When the queen finally gives birth, the nurse and the king are equally surprised. The king is faced with a terrible choice, and his decision will determine the fate of his kingdom. Will he choose wisely, or will he doom Borgund to ruin?

24 comments:

Kelly A. Harmon said...

Thank you for hosting me today! I look forward to hearing from other folks about where their ideas come from.

Kelly

Naomi said...

I love the idea of the demon-bound girl! Now that's a novel I would read.

Margaret West said...

I think only writers can really see the world around them lol We can look at a beach and in our mind create huge galleons on the ocean, or mermaids on the rocks. Things inspire us, people make us think more...a writers life is full of imagination. Nice post kelly. Really interesting.

Ginger Simpson said...

The last thing I need is more ideas. I can't shut off the constant flow of characters in my head. I'm never lacking a good starting point...it's keeping the flow going while I fight off the other voices, yakking at me to tell their story. *lol* No wonder I'm wacky.
Great post for those who need the inspiration. Gotta run, Carrie is screaming she wants out of prison and Sunshine just finished tye-dying her shirt and is contemplating putting on that damn locket that's killing anyone who dares wear it. *lol*

Lorrie said...

As a writer, like you, I play the "what if" game. Give me a phrase, a song, a newspaper article and I think "what if?" Then my imagination runs wild.
And yes, the story needs nurtured and probably tons of research.
Very nice post, Kelly. I enjoyed the read.

Amy said...

Great post Kelly.

Yeah I agree anything triggers my muse. :)

RowenaBCherry said...

Fascinating post, Kelly. What a delightfully twisted mind you have!

Diane Scott Lewis said...

Since I write historicals, often my ideas come from history, or even as a child, from historical movies.
Your blog is a great start for people who need inspiration.
My head is always full of ideas I don't have time for, LOL.

Kelly A. Harmon said...

Hi Naomi: I love the idea of a demon-bound girl, too! And I only just thought of it when I was writing this post. Funny how those ideas just pop up. I'm adding that to my TBW pile: to be written!

Kelly A. Harmon said...

Hi Margaret: I've gotten some of my best ideas while sitting on a beach. For me, it's not only inspiring, it seems to help me channel "good writing energy."

Kelly A. Harmon said...

Hi Ginger! But the voices in our heads are why we do this stuff, right? :) Thanks for the teaser on your WIP: now I REALLY want to read them. The locket story sounds pretty cool...

Kelly A. Harmon said...

Hi Lorrie - I have to admit that sometimes I forget to play the What If game...even though it's such a terrific plot generator. Although...it's turning into an awesome car ride game when I get tired of "I Spy..."

Kelly A. Harmon said...

Amy and Rowena....thank you for the kind words. I'm glad you liked the post!

Rowena: can I quote you on my blog as having said I have a "delightfully twisted mind"?

(That has such a great ring to it!)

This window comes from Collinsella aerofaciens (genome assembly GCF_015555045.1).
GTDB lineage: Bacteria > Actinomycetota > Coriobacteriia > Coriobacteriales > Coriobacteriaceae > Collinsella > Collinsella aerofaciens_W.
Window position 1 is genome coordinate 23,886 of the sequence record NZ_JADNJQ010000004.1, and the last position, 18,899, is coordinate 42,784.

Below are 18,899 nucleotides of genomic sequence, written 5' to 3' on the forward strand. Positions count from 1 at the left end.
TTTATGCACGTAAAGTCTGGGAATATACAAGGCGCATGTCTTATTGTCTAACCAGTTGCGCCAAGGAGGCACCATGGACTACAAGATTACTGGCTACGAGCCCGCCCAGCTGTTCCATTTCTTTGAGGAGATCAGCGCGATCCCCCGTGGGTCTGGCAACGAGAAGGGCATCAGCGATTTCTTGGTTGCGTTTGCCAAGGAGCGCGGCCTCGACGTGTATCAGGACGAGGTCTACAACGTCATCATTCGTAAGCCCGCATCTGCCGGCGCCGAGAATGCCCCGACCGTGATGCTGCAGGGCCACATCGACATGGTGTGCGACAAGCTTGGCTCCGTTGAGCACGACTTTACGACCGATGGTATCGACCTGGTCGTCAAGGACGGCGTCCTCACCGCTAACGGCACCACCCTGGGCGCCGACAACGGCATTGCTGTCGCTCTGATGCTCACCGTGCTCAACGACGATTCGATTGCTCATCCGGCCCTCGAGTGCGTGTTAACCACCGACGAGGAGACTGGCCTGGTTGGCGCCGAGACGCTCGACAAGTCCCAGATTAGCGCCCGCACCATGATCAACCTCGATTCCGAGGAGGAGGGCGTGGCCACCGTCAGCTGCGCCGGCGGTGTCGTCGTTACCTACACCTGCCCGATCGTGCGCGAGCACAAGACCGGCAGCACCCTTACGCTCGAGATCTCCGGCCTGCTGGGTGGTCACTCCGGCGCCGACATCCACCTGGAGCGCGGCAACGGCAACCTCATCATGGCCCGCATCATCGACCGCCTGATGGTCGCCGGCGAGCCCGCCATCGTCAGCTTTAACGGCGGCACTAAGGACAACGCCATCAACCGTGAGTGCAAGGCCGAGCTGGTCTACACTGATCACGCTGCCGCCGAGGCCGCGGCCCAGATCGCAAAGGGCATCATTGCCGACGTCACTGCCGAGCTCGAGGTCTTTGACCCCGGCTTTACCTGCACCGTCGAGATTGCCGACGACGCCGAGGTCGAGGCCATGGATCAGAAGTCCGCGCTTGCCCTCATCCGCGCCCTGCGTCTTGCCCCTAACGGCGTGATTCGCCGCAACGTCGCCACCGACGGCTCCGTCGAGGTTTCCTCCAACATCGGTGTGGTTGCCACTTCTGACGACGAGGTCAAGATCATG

Brynna Curry said...

Welcome, Kelly!

Kelly A. Harmon said...

Hi Diane. Historicals are great for ideas, aren't they? I just finished reading Imperium by Robert Harris...and it caused a landslide of ideas for me.

Thank you for the kind words about my post!

Kelly A. Harmon said...

Hi, Brynna! It's great to be here. Thanks for having me.

Kim Richards said...

Hi Kelly,
I agree with you on how ideas can come from anywhere. Great post too...now I'm going to have to spend an hour or two brainstorming. :)

Lori said...

Hell, I am full of ideas, its the execution of actually writing that fails me. I have the worst grammatical issues and even less patience. If I didn't I too would be motivated to write.

Yolanda Sfetsos said...

Hi Kelly! Very cool post.

I love the way ideas just creep into your head when you least expect them. And yeah, just about anything can spark them. :)

Kelly A. Harmon said...

Hi Kim! Thanks for stopping by. Good luck with that brain storming! (I'd love to know what you come up with.)

Kelly A. Harmon said...

Hi Lori! The trick is to turn off that internal editor while you're getting it all down on paper. Don't worry about typos, loose ends, (small) plot holes, bad dialogue and overblown scenes...just write. Tell the story, then go back and clean it up later.

I bet you can do it! (Anyone who reads like you do -- LOVE YOUR SITE -- can definitely write a book.)

Kelly A. Harmon said...

Hi Yolanda! Fancy meeting you here. Thanks for the kind words.

Realizing that ideas "creep" into your head is sparking something for me right now. Can you imagine a world where ideas are sentient little things that walk around on their own and crawl into people's minds?

Cate Masters said...

Great post, Kelly! I love Neil Gaimon's answer to this, when he's asked where he gets his ideas from: the idea store. If only! Writers develop an additional sense, I think. Maybe it's the "what if" sense. :) Sprinkled with a hefty amount of determination and perseverance!
Congrats on your release! Wishing you much luck.

Mary Ricksen said...

What a great title. I love it Blood Soup. I can't wait to read it. What a great story, this is gonna take me awaaayyyyy!!